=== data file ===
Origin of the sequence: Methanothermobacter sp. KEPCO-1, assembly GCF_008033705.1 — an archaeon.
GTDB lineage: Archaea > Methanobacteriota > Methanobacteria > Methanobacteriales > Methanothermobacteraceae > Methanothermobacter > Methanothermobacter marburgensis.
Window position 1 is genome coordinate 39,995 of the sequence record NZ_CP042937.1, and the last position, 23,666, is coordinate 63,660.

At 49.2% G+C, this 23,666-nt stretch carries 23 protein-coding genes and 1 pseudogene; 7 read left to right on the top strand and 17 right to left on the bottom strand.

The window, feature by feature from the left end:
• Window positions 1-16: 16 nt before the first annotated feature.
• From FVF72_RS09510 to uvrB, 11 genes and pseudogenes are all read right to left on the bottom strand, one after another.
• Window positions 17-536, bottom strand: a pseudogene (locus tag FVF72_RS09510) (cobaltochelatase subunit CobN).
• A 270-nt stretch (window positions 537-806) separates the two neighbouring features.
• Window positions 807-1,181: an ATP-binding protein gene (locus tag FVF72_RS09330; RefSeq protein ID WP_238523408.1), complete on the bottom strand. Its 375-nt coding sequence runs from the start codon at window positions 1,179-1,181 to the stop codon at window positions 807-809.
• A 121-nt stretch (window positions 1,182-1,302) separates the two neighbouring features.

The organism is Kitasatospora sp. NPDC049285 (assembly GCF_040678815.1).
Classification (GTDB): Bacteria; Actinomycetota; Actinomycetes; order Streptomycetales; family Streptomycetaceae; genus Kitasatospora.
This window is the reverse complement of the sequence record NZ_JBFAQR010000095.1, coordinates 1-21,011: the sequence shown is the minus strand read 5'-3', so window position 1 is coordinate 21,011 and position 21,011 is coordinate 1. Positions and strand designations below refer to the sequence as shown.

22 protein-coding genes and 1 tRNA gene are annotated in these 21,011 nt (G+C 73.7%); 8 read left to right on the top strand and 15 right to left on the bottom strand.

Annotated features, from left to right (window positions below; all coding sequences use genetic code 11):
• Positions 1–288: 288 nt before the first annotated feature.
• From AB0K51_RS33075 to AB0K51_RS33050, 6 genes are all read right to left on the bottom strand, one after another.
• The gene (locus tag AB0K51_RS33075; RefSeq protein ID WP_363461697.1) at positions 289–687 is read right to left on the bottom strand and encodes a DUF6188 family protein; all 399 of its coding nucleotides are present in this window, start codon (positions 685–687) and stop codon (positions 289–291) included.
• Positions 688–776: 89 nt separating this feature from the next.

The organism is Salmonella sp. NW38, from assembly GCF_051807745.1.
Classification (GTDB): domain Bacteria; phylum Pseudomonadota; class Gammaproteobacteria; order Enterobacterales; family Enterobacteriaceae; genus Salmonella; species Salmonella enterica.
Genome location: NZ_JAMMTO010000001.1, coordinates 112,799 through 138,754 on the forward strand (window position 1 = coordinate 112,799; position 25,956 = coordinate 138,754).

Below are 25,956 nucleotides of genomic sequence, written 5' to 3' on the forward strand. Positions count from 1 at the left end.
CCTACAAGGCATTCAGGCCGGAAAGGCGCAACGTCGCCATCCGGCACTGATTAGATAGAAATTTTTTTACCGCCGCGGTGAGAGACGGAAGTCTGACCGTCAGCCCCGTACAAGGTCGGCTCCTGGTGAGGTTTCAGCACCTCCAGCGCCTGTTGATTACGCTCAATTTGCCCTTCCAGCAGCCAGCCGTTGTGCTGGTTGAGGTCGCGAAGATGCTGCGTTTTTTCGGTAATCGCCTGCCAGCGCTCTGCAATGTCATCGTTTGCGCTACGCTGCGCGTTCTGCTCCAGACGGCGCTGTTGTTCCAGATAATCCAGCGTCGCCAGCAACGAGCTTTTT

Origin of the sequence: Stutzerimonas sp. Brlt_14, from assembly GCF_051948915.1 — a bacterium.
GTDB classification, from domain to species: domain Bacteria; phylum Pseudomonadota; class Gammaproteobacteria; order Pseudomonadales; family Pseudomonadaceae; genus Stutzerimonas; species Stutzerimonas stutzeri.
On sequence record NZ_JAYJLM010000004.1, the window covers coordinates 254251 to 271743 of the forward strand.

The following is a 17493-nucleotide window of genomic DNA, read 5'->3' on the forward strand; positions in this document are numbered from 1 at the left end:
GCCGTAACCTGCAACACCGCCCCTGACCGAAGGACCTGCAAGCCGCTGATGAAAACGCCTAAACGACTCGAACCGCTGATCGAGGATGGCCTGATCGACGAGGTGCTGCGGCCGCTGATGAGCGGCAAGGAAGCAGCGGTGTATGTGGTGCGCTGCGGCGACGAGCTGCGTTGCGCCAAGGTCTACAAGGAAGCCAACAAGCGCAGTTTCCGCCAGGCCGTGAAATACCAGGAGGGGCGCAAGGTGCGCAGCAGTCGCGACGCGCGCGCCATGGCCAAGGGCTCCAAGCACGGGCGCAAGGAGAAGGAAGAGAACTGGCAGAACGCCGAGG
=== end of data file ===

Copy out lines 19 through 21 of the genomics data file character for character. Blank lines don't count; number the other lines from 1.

• The gene (locus tag AB0K51_RS33075; RefSeq protein ID WP_363461697.1) at positions 289–687 is read right to left on the bottom strand and encodes a DUF6188 family protein; all 399 of its coding nucleotides are present in this window, start codon (positions 685–687) and stop codon (positions 289–291) included.
• Positions 688–776: 89 nt separating this feature from the next.

The organism is Salmonella sp. NW38, from assembly GCF_051807745.1.